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Take a Hike or Climb a Volcano! Explore Klamath County on foot. Advanced climbers can make the trek to Mt. McLaughlin or Mt. Thielsen, while beginners can take a relaxing hike through Moore Park or along the downtown historic walking tour. Many beautiful places can only be reached by hiking, and enthusiasts regard hiking as the best way to see nature. Hike through lush forests, past inland streams and pristine lakes, or view wildlife as you walk along nature trails. In the North Klamath County, take advantage of groomed hiking trails, or venture out on your own for a day of adventure with trails in the Crescent Lake area to appeal to all skill levels. Klamath County provides nearly endless choices for hikers and outdoor enthusiasts, regardless of skill level. Check out this Ultimate Beginner’s Guide to Hiking to get you started.

The link river trail

The Link River Trail is a mostly flat trail that runs between Putnam’s Point on Klamath Lake to the Klamath Wingwatcher’s Trail on Lake Ewauna. If you love watching birds, you’ll want to walk this path, as its unique habitat offers birds and wildlife peaceful sanctuary. Expect to take a couple of hours to truly enjoy the area. Restrooms are available at Moore Park and Veterans Park. No facilities on the trail. Be sure to stop and see the site of “Klamath Falls”.

Klamath wingwatcher’s interpretive trail

Klamath Wingwatchers developed this easy 1.1 mile long, wheelchair accessible trail along the western shore of Lake Ewauna. Park at Veterans Park and walk over the bridge to the trail head. Over 1100 trees and shrubs provide shelter and food for the many species of wildlife that inhabit the area, including Pelicans and Grebes. The eagle perch along the trail is used year round by bald eagles and cormorants. Since this is a wildlife area, there is no camping or fires, no motor vehicles, no littering. Pets must be kept on a leash at all times. Guided tours available upon request.

The pinnacles hiking trail

Crater Lake National Park

Breathtaking views as you walk this easy mile up a slight incline following a canyon rim to Pinnacle Valley then enter Crater Lake National Park. Most of the trail is gravel. No water or bathrooms available. Directions: Travel Hwy 62 through Fort Klamath. Two miles east of Fort Klamath, take Sun Mountain Road north for 3 miles. Go past Jackson F. Kimball State Park signs, off the paved road onto a gravel road. At 0.4 miles past pavement go left at the fork. Continue to just past MP 16. Take dirt road #2304 to the left where you’ll see a sign that says “Pinnacle Trailhead 4 M”.

Tomahawk trail

The whole family will enjoy this fun ½ day hike. This 2.8 mile easy hike is located West of Klamath Falls off Hwy 140. Take forest road 3600/190 off of Hwy 140 just W of Rocky Point Road intersection. Park anywhere at the base of the hill and take the old dirt road/trail up Tomahawk. With little elevation gain, it offers postcard views of Mt. McLaughlin. It is designated multi-use for hikers, horses, dogs, and bicycles.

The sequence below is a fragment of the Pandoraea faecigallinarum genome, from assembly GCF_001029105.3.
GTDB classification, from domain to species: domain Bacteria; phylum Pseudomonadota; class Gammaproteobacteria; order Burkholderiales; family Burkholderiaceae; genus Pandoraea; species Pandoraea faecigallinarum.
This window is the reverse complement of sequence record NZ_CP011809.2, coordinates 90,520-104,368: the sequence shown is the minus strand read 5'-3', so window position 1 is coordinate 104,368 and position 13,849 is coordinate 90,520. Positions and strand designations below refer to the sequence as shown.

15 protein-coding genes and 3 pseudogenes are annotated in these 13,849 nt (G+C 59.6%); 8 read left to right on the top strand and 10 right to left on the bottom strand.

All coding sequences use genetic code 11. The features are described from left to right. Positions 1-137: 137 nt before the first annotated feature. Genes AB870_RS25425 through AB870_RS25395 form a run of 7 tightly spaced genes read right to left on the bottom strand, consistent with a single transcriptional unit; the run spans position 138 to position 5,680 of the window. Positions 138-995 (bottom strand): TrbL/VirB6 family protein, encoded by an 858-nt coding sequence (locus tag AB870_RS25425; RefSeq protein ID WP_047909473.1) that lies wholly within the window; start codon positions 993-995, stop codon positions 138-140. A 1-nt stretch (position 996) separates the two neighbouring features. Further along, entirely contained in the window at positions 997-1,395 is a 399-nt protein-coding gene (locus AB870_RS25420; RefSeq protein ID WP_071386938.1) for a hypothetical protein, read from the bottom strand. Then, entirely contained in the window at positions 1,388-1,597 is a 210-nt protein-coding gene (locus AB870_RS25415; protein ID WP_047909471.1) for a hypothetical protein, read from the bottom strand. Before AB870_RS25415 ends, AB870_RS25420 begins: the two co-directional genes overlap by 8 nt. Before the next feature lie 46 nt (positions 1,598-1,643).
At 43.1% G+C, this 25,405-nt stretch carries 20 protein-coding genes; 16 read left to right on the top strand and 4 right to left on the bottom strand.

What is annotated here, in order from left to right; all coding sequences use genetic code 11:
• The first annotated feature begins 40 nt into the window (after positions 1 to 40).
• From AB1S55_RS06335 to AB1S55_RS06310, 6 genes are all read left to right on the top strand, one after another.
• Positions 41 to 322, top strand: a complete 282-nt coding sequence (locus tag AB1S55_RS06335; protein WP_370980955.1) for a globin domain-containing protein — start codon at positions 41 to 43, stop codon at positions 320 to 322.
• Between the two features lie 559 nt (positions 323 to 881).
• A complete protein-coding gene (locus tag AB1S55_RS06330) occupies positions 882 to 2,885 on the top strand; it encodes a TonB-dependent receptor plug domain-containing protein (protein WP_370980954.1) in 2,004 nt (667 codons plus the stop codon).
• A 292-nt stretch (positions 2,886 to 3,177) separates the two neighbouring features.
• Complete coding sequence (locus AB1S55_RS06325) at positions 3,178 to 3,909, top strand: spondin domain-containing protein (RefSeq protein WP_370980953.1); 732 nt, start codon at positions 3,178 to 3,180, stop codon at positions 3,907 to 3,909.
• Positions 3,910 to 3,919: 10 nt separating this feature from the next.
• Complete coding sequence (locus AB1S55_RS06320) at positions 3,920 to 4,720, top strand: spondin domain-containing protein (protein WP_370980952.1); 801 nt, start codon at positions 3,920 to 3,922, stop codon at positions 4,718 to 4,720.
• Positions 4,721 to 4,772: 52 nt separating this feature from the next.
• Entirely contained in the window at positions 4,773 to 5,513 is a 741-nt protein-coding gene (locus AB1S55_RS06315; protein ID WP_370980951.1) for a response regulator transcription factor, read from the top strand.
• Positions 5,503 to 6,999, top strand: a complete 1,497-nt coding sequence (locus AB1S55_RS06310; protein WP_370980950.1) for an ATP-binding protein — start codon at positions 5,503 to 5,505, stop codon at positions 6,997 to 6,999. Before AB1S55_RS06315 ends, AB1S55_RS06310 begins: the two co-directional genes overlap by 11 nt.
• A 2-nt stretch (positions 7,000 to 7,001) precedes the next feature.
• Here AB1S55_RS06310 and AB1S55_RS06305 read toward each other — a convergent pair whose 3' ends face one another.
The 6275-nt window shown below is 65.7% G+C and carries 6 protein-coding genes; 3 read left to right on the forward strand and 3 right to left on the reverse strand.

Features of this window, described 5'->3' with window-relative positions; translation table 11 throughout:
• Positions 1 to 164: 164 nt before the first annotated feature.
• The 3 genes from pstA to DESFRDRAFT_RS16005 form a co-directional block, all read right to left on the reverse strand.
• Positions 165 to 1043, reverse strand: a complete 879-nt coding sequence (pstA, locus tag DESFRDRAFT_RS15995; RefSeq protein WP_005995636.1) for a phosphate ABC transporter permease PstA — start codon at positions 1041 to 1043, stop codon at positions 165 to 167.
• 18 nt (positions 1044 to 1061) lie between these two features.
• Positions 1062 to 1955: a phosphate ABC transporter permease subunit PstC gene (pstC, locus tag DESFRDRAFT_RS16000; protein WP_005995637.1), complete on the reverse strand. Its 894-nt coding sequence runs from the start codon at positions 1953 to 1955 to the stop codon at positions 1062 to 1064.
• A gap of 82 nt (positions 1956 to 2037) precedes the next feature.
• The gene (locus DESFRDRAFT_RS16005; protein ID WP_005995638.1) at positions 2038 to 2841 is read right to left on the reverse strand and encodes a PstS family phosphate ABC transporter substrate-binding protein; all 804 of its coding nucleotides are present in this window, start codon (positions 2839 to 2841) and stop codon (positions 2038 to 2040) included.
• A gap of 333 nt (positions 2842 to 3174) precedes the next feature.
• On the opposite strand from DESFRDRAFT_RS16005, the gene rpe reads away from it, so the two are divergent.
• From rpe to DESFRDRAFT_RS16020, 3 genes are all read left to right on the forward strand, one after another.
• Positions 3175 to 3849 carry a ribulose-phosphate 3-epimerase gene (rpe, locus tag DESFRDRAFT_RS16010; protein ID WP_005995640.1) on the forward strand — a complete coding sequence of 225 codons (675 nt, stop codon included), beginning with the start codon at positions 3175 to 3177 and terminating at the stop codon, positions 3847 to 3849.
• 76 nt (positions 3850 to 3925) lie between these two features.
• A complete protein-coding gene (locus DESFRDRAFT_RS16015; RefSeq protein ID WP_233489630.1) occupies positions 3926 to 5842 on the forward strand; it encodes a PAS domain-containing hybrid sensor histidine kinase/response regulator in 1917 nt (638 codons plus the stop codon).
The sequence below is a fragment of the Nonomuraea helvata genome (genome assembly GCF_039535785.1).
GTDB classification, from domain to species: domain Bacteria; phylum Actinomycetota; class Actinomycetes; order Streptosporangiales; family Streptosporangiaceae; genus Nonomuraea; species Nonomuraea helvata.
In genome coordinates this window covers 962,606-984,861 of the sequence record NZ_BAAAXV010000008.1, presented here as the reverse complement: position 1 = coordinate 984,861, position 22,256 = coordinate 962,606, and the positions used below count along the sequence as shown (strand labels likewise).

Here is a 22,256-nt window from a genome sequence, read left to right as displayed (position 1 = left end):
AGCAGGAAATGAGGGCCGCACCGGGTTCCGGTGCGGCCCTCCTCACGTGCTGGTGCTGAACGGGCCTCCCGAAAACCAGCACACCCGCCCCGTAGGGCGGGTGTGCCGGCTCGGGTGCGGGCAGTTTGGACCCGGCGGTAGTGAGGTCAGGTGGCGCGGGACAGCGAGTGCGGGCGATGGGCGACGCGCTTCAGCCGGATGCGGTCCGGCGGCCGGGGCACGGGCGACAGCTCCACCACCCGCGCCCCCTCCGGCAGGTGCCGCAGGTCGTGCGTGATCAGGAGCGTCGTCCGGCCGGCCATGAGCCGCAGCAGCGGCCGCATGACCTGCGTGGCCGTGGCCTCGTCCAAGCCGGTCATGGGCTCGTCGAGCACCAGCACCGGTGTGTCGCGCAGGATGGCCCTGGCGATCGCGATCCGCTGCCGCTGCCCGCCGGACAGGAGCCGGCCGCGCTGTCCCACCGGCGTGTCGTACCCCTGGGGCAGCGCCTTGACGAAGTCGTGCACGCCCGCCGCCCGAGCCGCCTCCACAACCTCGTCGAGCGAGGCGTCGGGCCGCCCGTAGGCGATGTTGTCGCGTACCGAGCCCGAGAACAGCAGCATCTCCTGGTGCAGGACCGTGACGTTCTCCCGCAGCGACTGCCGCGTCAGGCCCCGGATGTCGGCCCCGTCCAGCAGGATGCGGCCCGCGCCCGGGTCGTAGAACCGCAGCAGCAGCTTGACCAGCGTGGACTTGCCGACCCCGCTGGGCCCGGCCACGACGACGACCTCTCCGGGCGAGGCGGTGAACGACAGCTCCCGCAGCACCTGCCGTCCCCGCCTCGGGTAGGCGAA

Billie creek trail

Here’s a great trail to stretch your legs and then soothe tired feet in the cool waters of Billie Creek. You can park at Rye Spur trail head located just past Lake of the Woods turnoff and MP 36 on Hwy 140. The flat, easy loop trail is at a 5,000′ elevation among heavy timber. It crosses Billie Creek in a couple of places for your wading enjoyment.

Brown Mountain Trail

Goes from Forest Road #3705 on the Rogue River National Forest to the junction with High Lake Trail #6200 on the Winema National Forest. Brown Mountain is a small shield volcano capped by a cinder cone. The trail skirts along the side of Brown Mountain where you can view lava flows, old-growth forest, huckleberry, serviceberry, and other plants.

To access the trail from Klamath Falls, take Hwy 140 West. After you pass Fish Lake, turn left onto Forest Road 37. Go 2 miles and turn left on Forest Road 3705. Trail head parking is on the right side of the road 3.2 miles further.

Varney Creek

From Klamath Falls, travel 21 miles west on Hwy 140. Look for a large brown sign (just after milepost 48) to the Varney Creek Trailhead and turn left onto Road 3637. Stay on the gravel road for about 2 miles and turn left on Road 3664. Road 3664 ends at the trailhead another 2 miles down the road. A large parking area with ample room for turn-around is provided.

Hike through forests of white fir, ponderosa pine, sugar and lodgepole pine, and low growing shrubs of creeping snowberry. You’ll also see mountain hemlock and Shasta red fir. You’ll walk through meadows of wildflowers. Wildlife in also abundant with many birds and golden-mantled ground squirrel roaming the area

Nannie Creek Trail

Nannie Creek is located in the Sky Lakes Wilderness Area. The trail climbs a steep slope of red fir, mountain hemlock and lodge-pole pine. Stop at Pucks Lakes for some excellent fishing and enjoy its beautifully clear water. About 1 mile past Puck Lakes you’ll have some amazing views of the Sky Lakes Basin and Luther Mountain.

Sevenmile Creek Trail

From Klamath Falls, go west on Hwy 140 to Westside Rd. Go about 17 miles to Forest Road 3300 and go straight north for 2.5 miles, where it become Road 3334. The trail head is about 5 ½ miles up the road. The trail crosses Sevenmile Creek and climbs up gentle slopes along Sevenmile Marsh.

After approximately 2 miles, you’ll turn left on Pacific Crest Trail towards Devils Peak. Hike to Ranger Spring, where the middle fork of the Rogue River gushes out of the ground, or continue on to the Seven Lakes Trail past Grass Lake and Middle Lake. For stunning views of Devils Peak, go hike to the spur to Cliff Lake. Watch out for those Northern goshawks. While hard to find, they are very aggressive and if nesting, they are known for dive-bombing people who get too close.